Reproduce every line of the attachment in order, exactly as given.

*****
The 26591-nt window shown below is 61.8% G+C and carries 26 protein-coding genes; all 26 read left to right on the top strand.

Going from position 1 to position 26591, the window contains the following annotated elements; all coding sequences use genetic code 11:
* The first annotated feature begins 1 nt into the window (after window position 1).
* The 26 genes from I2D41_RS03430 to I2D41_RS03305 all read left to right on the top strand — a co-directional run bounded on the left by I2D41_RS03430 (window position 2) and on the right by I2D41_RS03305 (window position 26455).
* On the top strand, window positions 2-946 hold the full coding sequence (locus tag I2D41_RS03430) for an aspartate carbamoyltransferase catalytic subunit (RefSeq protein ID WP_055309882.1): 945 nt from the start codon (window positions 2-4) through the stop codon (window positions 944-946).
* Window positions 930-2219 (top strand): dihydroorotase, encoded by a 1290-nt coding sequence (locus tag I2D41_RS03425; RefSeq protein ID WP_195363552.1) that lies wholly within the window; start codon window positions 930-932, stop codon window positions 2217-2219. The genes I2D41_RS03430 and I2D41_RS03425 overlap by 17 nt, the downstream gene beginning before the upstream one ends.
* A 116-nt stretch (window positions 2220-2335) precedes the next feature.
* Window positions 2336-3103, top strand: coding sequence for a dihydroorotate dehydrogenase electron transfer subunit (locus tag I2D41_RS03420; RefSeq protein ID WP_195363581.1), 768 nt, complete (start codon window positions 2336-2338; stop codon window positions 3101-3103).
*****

The 26591-nt window shown below is 61.8% G+C and carries 26 protein-coding genes; all 26 read left to right on the top strand.

Going from position 1 to position 26591, the window contains the following annotated elements; all coding sequences use genetic code 11:
* The first annotated feature begins 1 nt into the window (after window position 1).
* The 26 genes from I2D41_RS03430 to I2D41_RS03305 all read left to right on the top strand — a co-directional run bounded on the left by I2D41_RS03430 (window position 2) and on the right by I2D41_RS03305 (window position 26455).
* On the top strand, window positions 2-946 hold the full coding sequence (locus tag I2D41_RS03430) for an aspartate carbamoyltransferase catalytic subunit (RefSeq protein ID WP_055309882.1): 945 nt from the start codon (window positions 2-4) through the stop codon (window positions 944-946).
* Window positions 930-2219 (top strand): dihydroorotase, encoded by a 1290-nt coding sequence (locus tag I2D41_RS03425; RefSeq protein ID WP_195363552.1) that lies wholly within the window; start codon window positions 930-932, stop codon window positions 2217-2219. The genes I2D41_RS03430 and I2D41_RS03425 overlap by 17 nt, the downstream gene beginning before the upstream one ends.
* A 116-nt stretch (window positions 2220-2335) precedes the next feature.
* Window positions 2336-3103, top strand: coding sequence for a dihydroorotate dehydrogenase electron transfer subunit (locus tag I2D41_RS03420; RefSeq protein ID WP_195363581.1), 768 nt, complete (start codon window positions 2336-2338; stop codon window positions 3101-3103).